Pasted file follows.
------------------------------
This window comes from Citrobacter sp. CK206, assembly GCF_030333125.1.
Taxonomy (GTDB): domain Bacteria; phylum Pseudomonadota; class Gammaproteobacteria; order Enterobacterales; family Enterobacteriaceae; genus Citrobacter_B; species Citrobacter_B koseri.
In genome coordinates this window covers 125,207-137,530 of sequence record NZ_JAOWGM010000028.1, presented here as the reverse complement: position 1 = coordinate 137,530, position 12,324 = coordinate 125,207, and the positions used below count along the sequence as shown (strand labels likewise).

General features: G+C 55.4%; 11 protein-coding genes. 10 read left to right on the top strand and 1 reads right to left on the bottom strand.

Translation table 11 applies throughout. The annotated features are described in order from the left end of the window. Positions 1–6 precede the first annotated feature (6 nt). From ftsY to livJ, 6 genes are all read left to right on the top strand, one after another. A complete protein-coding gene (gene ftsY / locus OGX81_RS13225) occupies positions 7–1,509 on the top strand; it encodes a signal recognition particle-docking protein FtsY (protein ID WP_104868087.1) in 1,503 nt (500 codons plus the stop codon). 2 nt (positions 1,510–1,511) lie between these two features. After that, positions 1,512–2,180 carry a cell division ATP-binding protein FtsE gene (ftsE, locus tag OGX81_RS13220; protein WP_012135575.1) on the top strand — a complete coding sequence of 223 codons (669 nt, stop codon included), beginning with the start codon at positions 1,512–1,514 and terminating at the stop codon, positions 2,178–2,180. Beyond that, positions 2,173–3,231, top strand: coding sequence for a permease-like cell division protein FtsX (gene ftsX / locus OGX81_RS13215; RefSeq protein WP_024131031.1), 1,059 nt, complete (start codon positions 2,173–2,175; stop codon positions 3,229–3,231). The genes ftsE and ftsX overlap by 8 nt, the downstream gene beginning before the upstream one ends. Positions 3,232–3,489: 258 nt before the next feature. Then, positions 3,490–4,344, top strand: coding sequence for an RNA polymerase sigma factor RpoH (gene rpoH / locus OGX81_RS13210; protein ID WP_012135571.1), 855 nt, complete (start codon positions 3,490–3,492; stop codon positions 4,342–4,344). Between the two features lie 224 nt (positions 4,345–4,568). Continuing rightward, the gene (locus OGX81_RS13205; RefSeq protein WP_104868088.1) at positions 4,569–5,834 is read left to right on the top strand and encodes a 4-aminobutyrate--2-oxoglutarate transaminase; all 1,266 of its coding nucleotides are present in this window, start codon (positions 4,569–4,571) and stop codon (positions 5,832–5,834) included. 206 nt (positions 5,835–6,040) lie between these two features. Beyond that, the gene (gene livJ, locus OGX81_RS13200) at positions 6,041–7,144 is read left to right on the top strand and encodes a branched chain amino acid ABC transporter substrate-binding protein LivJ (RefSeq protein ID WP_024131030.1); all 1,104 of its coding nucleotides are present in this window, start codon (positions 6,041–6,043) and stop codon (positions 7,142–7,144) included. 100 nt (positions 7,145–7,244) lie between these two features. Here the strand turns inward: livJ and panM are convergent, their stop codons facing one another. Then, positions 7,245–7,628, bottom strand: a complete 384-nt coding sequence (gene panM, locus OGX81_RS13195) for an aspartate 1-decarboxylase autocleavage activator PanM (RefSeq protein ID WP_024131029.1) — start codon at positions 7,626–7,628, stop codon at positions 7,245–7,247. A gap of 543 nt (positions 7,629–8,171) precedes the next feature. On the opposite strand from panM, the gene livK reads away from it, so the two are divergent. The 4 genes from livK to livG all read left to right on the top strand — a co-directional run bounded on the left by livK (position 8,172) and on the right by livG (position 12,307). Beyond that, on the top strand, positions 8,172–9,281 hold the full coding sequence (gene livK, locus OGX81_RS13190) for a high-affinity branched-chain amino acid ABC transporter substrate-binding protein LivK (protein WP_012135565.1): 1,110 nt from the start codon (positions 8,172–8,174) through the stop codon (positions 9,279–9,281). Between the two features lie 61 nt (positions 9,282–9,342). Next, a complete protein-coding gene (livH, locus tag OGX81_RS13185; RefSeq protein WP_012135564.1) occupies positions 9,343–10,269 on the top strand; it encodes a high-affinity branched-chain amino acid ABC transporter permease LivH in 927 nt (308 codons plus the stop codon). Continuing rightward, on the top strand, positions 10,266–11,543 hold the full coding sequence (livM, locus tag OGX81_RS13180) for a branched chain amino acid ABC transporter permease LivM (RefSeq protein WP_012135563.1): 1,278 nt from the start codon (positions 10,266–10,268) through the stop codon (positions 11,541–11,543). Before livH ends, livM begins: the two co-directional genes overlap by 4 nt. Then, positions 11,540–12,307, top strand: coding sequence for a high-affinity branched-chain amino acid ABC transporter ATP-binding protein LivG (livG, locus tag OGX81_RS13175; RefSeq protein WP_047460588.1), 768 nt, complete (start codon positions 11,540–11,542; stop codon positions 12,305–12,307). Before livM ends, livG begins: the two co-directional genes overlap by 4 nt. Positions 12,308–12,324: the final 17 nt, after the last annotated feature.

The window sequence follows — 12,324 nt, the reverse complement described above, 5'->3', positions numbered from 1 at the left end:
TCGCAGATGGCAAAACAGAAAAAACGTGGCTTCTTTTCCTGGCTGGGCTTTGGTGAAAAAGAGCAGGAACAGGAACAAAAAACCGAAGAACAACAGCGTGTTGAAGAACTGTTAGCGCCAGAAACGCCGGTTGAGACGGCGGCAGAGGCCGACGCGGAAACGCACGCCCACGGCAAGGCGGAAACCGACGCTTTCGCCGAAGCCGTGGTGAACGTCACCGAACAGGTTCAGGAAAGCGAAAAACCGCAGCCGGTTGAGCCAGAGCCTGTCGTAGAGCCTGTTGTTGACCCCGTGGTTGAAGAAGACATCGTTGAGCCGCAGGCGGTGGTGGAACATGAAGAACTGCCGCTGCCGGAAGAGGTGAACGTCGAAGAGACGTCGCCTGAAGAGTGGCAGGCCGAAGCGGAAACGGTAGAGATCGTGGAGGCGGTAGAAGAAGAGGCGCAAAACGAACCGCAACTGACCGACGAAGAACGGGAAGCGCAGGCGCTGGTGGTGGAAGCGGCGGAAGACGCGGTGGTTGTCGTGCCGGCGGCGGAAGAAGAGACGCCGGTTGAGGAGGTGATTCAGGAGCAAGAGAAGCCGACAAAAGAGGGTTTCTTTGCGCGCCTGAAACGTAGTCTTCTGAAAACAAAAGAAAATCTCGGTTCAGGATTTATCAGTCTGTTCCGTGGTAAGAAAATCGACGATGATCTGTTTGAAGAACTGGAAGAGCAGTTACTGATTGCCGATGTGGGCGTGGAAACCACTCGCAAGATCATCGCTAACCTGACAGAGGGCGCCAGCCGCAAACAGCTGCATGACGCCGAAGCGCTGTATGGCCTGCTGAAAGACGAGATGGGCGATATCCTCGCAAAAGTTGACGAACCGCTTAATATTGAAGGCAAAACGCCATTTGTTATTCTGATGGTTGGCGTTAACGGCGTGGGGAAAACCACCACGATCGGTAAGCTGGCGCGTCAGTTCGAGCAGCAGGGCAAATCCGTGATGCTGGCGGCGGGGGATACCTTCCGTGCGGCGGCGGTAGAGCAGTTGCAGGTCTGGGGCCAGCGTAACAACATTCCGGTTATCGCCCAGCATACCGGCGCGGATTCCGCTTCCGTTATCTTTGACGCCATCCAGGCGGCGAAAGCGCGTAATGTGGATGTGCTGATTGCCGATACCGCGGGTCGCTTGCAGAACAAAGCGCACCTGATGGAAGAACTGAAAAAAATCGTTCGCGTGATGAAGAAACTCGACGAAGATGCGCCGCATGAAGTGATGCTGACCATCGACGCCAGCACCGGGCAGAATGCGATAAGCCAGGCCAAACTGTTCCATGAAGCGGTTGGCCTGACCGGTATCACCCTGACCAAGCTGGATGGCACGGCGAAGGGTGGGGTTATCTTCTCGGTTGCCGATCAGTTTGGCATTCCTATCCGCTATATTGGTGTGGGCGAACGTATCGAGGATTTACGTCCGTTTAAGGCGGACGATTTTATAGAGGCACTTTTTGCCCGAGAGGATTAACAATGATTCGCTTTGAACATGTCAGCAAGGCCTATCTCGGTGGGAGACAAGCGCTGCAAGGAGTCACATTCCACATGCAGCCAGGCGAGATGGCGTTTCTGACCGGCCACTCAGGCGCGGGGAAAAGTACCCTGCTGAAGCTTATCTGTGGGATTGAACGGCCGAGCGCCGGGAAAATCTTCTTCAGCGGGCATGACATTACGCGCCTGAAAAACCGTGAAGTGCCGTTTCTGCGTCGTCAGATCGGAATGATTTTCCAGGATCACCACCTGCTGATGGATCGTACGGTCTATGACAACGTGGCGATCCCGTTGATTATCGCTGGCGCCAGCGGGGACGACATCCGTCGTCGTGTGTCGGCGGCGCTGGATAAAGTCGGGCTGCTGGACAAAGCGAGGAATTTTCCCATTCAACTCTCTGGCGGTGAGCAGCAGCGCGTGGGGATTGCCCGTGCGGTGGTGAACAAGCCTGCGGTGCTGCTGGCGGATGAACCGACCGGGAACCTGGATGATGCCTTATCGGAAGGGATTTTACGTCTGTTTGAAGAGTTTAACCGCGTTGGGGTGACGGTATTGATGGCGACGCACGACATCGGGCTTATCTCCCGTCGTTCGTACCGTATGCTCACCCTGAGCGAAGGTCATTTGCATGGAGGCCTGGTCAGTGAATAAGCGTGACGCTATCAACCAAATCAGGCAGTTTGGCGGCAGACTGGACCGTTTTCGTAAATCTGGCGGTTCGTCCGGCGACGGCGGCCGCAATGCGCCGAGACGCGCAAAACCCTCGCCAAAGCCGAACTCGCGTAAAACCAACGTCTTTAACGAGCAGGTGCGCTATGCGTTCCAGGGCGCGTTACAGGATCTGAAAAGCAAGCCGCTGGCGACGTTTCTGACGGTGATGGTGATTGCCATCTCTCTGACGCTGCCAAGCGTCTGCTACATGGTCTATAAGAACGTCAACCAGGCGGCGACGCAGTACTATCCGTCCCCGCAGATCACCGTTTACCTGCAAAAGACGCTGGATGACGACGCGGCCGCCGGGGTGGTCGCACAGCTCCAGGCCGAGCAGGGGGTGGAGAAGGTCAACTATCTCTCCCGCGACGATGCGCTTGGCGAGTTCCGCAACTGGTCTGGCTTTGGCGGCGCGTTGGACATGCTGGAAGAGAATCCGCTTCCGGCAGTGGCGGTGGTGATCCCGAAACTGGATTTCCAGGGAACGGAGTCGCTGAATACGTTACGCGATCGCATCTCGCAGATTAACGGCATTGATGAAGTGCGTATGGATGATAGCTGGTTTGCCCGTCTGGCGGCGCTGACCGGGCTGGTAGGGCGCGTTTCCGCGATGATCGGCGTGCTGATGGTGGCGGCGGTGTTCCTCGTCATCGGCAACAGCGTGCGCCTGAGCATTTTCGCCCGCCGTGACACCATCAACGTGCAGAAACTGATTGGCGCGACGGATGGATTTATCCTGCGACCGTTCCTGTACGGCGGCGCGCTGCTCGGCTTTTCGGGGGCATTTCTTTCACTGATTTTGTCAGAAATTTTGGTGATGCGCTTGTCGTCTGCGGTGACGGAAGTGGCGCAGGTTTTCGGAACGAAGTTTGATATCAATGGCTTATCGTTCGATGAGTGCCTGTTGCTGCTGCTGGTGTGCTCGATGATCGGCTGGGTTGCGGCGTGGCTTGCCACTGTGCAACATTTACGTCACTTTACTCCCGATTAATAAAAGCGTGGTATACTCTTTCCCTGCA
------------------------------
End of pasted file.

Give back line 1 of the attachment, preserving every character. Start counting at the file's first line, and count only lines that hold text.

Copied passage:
This window comes from Citrobacter sp. CK206, assembly GCF_030333125.1.